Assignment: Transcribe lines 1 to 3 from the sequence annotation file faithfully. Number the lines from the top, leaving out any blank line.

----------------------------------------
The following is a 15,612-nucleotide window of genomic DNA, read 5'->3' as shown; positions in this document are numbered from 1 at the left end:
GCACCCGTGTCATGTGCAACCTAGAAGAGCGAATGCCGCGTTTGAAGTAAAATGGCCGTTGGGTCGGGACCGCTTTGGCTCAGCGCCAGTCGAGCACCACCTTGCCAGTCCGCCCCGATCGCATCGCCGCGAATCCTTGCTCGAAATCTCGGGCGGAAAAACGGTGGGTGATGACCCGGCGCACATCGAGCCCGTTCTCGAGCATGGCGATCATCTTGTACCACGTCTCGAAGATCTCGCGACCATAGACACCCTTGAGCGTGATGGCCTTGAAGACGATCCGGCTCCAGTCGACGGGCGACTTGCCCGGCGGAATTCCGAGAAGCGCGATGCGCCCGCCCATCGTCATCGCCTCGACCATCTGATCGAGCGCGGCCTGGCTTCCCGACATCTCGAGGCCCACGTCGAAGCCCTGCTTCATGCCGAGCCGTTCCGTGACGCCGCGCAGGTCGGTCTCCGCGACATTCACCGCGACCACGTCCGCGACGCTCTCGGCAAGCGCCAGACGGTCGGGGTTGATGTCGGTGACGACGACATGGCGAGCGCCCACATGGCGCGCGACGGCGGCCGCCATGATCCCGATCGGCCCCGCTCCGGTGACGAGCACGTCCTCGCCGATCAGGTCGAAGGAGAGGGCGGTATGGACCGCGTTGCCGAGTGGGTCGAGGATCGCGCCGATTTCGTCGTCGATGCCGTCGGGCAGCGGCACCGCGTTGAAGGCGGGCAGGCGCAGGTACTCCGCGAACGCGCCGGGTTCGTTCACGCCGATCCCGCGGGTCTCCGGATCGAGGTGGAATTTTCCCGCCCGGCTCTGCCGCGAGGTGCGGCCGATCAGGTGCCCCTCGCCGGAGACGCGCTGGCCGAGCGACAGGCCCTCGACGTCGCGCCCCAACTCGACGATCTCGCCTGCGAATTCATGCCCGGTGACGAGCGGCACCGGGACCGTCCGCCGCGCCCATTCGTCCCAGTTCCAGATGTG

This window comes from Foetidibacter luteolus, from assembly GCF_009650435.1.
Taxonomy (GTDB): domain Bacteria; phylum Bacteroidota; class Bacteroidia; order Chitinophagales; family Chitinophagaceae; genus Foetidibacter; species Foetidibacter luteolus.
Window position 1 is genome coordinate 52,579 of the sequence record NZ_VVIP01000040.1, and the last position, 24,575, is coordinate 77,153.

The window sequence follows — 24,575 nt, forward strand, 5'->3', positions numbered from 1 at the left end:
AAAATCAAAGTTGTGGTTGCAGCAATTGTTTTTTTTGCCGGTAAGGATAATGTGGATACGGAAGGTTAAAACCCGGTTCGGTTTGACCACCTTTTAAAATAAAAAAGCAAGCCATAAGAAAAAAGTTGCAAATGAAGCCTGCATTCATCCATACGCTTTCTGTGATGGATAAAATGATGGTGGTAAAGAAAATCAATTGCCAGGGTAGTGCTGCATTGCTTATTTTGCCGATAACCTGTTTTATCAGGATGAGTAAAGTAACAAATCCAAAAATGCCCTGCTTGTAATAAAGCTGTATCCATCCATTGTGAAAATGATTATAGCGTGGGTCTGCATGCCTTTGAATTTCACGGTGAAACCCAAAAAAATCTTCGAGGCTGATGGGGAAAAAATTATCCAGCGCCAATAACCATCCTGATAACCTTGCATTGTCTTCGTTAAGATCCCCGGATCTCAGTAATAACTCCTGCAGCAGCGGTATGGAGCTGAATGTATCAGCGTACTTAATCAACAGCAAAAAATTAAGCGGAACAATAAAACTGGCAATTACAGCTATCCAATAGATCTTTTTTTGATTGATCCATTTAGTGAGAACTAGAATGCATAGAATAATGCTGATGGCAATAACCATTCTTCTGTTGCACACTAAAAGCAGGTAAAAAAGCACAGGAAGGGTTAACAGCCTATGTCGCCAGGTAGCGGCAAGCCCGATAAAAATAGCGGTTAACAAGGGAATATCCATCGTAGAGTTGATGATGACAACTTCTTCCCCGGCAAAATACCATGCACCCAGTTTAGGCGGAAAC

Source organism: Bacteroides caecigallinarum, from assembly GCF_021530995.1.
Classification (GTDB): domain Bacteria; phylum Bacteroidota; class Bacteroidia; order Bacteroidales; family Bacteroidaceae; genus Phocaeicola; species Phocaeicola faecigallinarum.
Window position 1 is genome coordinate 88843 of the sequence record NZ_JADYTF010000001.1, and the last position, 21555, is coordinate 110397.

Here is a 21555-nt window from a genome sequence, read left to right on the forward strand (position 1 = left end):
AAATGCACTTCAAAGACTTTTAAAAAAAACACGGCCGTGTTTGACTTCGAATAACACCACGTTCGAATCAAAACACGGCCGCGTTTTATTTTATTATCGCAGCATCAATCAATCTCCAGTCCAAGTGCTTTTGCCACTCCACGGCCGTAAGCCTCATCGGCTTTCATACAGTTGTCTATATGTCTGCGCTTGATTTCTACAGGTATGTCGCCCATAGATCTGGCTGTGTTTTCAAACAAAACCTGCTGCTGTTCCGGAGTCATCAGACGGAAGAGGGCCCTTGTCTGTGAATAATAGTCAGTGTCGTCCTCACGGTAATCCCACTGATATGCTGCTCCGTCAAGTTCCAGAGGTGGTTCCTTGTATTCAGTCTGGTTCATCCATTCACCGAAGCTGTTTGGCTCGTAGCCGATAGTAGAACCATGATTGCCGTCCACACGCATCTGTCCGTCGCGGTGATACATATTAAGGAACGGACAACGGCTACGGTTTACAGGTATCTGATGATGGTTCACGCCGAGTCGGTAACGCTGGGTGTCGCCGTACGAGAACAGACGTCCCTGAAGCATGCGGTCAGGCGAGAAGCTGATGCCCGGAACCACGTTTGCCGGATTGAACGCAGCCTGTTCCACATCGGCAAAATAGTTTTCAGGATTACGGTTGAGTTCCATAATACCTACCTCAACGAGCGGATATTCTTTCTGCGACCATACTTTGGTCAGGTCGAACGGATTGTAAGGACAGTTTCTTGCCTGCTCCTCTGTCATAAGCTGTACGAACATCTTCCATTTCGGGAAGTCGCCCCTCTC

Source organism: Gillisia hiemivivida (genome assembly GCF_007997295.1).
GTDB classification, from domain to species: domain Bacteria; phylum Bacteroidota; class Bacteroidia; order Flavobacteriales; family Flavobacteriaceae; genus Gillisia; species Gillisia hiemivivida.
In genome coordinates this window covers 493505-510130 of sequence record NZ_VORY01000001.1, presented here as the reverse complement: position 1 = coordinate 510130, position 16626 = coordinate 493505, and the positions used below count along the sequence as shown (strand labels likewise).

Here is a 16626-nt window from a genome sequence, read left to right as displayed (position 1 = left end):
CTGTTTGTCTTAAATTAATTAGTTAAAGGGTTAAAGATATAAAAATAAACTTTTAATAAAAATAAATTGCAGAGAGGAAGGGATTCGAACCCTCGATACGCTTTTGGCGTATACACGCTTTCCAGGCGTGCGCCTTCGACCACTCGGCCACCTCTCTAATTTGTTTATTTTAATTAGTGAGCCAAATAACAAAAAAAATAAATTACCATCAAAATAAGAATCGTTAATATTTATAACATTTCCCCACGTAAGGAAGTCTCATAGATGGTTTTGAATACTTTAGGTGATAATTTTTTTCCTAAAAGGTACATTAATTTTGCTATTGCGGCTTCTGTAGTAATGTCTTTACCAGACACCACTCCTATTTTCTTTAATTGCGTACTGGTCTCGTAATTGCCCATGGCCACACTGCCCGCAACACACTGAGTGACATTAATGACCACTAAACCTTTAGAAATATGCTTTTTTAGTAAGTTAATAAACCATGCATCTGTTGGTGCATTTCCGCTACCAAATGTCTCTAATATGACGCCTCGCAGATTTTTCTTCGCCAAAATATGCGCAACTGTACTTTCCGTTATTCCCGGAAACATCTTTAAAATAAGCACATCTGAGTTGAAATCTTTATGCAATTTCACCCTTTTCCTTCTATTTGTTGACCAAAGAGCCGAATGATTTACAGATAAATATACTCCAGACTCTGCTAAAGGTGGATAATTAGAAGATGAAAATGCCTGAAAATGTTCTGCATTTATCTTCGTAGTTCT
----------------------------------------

The following is a 15,612-nucleotide window of genomic DNA, read 5'->3' as shown; positions in this document are numbered from 1 at the left end:
GCACCCGTGTCATGTGCAACCTAGAAGAGCGAATGCCGCGTTTGAAGTAAAATGGCCGTTGGGTCGGGACCGCTTTGGCTCAGCGCCAGTCGAGCACCACCTTGCCAGTCCGCCCCGATCGCATCGCCGCGAATCCTTGCTCGAAATCTCGGGCGGAAAAACGGTGGGTGATGACCCGGCGCACATCGAGCCCGTTCTCGAGCATGGCGATCATCTTGTACCACGTCTCGAAGATCTCGCGACCATAGACACCCTTGAGCGTGATGGCCTTGAAGACGATCCGGCTCCAGTCGACGGGCGACTTGCCCGGCGGAATTCCGAGAAGCGCGATGCGCCCGCCCATCGTCATCGCCTCGACCATCTGATCGAGCGCGGCCTGGCTTCCCGACATCTCGAGGCCCACGTCGAAGCCCTGCTTCATGCCGAGCCGTTCCGTGACGCCGCGCAGGTCGGTCTCCGCGACATTCACCGCGACCACGTCCGCGACGCTCTCGGCAAGCGCCAGACGGTCGGGGTTGATGTCGGTGACGACGACATGGCGAGCGCCCACATGGCGCGCGACGGCGGCCGCCATGATCCCGATCGGCCCCGCTCCGGTGACGAGCACGTCCTCGCCGATCAGGTCGAAGGAGAGGGCGGTATGGACCGCGTTGCCGAGTGGGTCGAGGATCGCGCCGATTTCGTCGTCGATGCCGTCGGGCAGCGGCACCGCGTTGAAGGCGGGCAGGCGCAGGTACTCCGCGAACGCGCCGGGTTCGTTCACGCCGATCCCGCGGGTCTCCGGATCGAGGTGGAATTTTCCCGCCCGGCTCTGCCGCGAGGTGCGGCCGATCAGGTGCCCCTCGCCGGAGACGCGCTGGCCGAGCGACAGGCCCTCGACGTCGCGCCCCAACTCGACGATCTCGCCTGCGAATTCATGCCCGGTGACGAGCGGCACCGGGACCGTCCGCCGCGCCCATTCGTCCCAGTTCCAGATGTG

This window comes from Foetidibacter luteolus, from assembly GCF_009650435.1.